|dc.description.abstract||Purpose: This study examined the effects of conceptual scoring on vocabulary performance of bilingual children with and without language impairment and the classification accuracy of an expressive vocabulary test across four scoring methods, single language and conceptual scoring, for bilingual (English-Spanish) children with and without language impairment.
Method: Participants included English speaking monolingual children (n=14) and Spanish-English bilingual children (n=116) ages 5-11. Children completed the English and bilingual versions of the Expressive One-Word Picture Vocabulary Test. Four different scores were derived representing monolingual scores in English and Spanish, and three conceptual scores. Within-test conceptual scores credited children’s other language responses during the test; and across-test conceptual scores compiled a conceptual score across Spanish and English administrations of the test.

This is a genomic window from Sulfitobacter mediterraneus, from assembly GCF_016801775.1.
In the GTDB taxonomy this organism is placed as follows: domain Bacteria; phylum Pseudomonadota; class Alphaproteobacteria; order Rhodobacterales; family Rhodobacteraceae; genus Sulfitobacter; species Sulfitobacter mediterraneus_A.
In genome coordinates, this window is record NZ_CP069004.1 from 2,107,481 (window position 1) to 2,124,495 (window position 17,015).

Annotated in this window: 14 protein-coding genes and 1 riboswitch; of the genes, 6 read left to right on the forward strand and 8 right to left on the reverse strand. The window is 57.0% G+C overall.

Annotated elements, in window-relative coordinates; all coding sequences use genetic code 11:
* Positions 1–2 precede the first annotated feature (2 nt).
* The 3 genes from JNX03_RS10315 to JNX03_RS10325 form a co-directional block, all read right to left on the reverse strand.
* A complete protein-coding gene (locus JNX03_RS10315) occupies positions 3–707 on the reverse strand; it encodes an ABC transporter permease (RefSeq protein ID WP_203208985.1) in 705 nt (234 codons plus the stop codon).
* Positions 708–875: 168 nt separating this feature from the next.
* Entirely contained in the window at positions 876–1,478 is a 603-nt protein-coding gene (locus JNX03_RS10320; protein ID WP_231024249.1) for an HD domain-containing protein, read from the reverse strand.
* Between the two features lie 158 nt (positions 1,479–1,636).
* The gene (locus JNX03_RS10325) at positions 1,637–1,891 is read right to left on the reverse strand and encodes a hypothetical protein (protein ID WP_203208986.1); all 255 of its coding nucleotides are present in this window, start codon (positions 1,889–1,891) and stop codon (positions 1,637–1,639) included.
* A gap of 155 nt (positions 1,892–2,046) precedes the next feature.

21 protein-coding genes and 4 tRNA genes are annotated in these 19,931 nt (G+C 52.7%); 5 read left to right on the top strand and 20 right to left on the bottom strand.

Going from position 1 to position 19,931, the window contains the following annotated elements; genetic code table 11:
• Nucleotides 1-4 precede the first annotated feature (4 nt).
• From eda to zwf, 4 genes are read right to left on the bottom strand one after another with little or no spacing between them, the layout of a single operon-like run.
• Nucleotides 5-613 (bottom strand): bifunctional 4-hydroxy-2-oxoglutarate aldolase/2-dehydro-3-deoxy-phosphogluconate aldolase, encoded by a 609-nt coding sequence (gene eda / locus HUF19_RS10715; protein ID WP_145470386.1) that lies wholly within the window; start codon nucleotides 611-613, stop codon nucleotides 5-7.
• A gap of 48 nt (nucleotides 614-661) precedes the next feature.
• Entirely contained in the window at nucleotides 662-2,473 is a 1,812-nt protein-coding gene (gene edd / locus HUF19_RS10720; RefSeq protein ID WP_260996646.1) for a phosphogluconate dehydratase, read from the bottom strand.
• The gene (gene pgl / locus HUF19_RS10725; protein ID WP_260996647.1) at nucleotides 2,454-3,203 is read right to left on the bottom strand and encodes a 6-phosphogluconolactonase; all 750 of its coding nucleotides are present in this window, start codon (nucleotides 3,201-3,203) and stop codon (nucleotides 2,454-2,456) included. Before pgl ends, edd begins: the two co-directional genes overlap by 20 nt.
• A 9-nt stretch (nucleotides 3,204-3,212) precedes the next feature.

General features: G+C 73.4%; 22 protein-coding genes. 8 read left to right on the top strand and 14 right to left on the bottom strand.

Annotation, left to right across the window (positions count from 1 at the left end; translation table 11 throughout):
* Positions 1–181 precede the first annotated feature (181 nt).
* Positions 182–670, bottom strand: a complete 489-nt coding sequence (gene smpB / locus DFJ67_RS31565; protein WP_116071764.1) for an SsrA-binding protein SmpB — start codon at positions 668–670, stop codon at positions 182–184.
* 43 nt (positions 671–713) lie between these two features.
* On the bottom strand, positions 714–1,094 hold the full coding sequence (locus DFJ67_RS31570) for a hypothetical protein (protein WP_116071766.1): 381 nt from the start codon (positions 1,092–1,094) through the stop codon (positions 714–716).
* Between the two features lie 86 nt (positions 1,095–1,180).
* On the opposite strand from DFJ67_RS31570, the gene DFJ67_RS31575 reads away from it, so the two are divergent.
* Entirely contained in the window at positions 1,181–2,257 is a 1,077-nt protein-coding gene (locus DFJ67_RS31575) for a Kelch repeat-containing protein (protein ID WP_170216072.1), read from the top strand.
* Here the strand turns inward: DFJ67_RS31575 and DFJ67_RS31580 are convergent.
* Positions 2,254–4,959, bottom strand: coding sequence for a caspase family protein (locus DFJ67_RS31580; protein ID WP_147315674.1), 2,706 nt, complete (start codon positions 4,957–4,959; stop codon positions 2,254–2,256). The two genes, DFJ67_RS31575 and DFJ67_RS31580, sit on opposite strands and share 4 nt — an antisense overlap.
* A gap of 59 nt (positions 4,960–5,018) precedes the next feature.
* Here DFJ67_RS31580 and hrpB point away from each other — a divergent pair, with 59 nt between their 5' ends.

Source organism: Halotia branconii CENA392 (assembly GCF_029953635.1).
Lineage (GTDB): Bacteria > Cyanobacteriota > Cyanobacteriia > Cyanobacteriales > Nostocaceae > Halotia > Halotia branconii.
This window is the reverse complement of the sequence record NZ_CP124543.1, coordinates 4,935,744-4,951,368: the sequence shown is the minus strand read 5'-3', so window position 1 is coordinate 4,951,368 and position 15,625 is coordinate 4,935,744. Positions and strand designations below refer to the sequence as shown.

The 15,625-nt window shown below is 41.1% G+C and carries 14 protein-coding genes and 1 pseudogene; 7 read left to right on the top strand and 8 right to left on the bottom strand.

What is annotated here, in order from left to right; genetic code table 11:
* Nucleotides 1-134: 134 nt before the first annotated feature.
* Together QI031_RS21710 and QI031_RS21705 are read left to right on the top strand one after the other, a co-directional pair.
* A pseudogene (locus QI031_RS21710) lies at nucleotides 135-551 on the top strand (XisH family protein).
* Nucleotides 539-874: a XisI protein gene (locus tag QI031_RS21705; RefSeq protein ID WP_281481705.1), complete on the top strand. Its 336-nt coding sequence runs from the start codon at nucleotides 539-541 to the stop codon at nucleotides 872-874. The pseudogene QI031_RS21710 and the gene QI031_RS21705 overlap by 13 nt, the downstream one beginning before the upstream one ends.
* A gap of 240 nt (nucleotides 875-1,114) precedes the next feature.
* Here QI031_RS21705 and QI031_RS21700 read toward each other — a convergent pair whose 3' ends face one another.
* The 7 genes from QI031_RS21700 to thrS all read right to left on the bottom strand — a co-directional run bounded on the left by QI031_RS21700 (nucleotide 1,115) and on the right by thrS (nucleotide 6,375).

Results: Across-test conceptual scoring resulted in better overall classification, sensitivity, and specificity than within-test conceptual scoring, which resulted in better overall classification, sensitivity, and specificity than monolingual scoring; however, neither method achieved minimum standards of 80% accuracy in sensitivity and specificity.
Conclusions: Results suggest that bilingual children are not always able to readily access their second language in confrontation naming tasks. Priming or inhibition may play a role in test performance. Cross-test conceptual scoring yielded the highest classification accuracy and is the recommended method for clinical practice.||en